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Blue dreams (1)
I had an accident when I was five. I only know this because they told me. Who, you might ask? Well, if I told you, you may just accuse me of lying. But, deep inside me, it’s true. I don’t remember it. I lost my memory in that accident, and I’ve never been able to remember anything earlier than my five years of age. But, ever since then, I remember a dream, recurring and strange.
White paneled house-my home. The sounds of screaming bleach my ears, blaring out into the strange colored sky. I’m not looking at the terrified people running in the street. I’m only looking at the blue lightening sky, flashing and neon, blinking with dark clouds and insane electric color. Not the regular color of sky, the soft robin’s egg color, but a thrilling eye popping blue, the kind you only see when you look at lightening for too long. It was like the moon had taken over the sky, the silvery blue leaking onto the face of the earth. It was more beautiful than anything else, but the most terrible color I’ve ever seen.
And I see this frightening sky at least once a month. I hear the frantic cries, the frenzied shouting as the neighbors run like demons down the street. I hardly glimpse at the hysteric people running, but that one glance is always enough. I see the chilling terror tattooed in every single person’s eyes, the deathly hand of fear gripping each and every single person. I don’t know what they’re running from. But the sky, oh the sky.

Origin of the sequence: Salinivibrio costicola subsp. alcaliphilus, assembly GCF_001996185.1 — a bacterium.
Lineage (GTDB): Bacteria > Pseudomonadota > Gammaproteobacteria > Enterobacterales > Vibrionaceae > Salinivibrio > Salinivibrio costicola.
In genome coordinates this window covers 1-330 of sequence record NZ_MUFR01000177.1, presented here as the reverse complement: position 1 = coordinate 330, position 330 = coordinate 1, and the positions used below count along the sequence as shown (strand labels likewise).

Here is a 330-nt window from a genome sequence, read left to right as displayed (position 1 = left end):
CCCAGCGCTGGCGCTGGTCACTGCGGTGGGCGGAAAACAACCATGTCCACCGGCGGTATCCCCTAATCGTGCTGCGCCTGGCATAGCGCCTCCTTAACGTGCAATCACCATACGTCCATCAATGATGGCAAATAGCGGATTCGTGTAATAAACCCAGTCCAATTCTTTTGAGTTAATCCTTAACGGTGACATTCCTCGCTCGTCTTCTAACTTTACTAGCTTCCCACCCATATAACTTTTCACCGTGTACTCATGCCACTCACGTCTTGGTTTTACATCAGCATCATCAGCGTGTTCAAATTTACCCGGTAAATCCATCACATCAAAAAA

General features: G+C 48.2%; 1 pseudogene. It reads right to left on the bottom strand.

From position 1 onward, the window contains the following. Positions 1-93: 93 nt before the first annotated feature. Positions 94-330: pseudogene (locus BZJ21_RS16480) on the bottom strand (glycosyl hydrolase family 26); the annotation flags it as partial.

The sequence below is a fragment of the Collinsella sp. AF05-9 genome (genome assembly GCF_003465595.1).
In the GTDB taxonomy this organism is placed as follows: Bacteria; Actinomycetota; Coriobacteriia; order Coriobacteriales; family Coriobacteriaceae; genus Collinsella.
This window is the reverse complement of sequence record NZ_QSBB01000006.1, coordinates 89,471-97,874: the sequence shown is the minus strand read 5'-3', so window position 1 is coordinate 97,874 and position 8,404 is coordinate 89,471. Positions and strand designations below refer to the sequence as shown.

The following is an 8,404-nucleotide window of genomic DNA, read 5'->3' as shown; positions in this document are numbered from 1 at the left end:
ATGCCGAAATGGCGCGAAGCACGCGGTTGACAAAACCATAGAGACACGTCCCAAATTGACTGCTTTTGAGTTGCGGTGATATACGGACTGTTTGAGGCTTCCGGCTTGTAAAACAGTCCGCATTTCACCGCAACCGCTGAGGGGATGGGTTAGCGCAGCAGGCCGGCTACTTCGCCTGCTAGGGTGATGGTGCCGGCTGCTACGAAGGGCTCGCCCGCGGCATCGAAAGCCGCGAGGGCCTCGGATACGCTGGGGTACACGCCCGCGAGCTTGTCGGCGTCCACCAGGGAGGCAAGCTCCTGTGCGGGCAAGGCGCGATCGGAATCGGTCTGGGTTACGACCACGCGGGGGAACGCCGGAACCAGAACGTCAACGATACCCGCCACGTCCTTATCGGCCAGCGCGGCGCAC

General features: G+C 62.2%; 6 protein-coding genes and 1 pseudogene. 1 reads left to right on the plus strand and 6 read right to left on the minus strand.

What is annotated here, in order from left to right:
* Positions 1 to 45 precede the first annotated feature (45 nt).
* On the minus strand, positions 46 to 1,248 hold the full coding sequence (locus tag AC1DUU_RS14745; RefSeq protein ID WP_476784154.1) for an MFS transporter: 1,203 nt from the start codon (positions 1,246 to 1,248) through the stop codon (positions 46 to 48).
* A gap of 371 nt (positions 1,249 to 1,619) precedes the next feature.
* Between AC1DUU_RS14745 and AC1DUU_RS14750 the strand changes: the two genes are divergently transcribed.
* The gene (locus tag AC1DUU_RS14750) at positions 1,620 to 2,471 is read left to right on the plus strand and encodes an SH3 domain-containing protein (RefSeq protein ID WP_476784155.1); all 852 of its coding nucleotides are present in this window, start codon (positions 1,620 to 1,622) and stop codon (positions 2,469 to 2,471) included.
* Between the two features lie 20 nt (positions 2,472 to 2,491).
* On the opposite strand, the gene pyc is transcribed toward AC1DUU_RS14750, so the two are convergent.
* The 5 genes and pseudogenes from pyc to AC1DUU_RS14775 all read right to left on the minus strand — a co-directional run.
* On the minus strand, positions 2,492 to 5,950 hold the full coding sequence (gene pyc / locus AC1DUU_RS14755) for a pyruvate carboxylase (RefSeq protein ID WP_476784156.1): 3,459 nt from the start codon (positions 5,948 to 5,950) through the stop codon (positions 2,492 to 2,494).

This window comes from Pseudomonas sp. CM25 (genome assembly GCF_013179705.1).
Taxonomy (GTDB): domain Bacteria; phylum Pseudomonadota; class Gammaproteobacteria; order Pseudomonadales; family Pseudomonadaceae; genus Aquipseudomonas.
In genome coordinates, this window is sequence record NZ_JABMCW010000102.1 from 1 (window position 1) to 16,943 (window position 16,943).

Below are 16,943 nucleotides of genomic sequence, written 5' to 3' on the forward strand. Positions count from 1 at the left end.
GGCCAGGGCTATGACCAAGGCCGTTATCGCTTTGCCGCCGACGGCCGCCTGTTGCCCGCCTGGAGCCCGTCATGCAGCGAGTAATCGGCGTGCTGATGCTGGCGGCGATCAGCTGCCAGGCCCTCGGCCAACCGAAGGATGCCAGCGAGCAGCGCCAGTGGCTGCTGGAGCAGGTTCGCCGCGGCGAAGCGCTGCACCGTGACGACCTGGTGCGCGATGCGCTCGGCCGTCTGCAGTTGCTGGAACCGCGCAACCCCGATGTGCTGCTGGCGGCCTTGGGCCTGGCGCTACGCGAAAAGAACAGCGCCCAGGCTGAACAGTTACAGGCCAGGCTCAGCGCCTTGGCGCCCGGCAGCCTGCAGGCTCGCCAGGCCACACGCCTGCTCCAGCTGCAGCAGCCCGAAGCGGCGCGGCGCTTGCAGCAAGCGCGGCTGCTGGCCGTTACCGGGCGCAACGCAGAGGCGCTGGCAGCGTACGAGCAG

As I looked up into the stormy sky today, I saw flash backs of my dream. I couldn’t think about that now, though. Not here. I always knew that sometime, somewhere, I’d see something similar to it, but I never imagined that I’d see the sky right in front of me. But there it was, a complete eyeful of the bright lightening sky. It looked as if it would swallow the earth whole, as if the green earth below mattered nothing to its jaws of destruction. And here I stood, staring right into the mouth of the storm.
“Wake up.” Commanded the firm voice I’d grown accustomed to.
I wasn’t asleep. I knew I wasn’t asleep.
“I need you. Wake up.” Pleaded a much smoother, feminine voice. She needed me for what? Why couldn’t she have me? I tried to look away from the sky, the electricity stinging my eyes. I tried to look at the woman, but he harder I tried the more I lost myself. Who was I? I was a test tube. Maybe, if I could just stay with the sky, just walk away…
Then I saw nothing at all.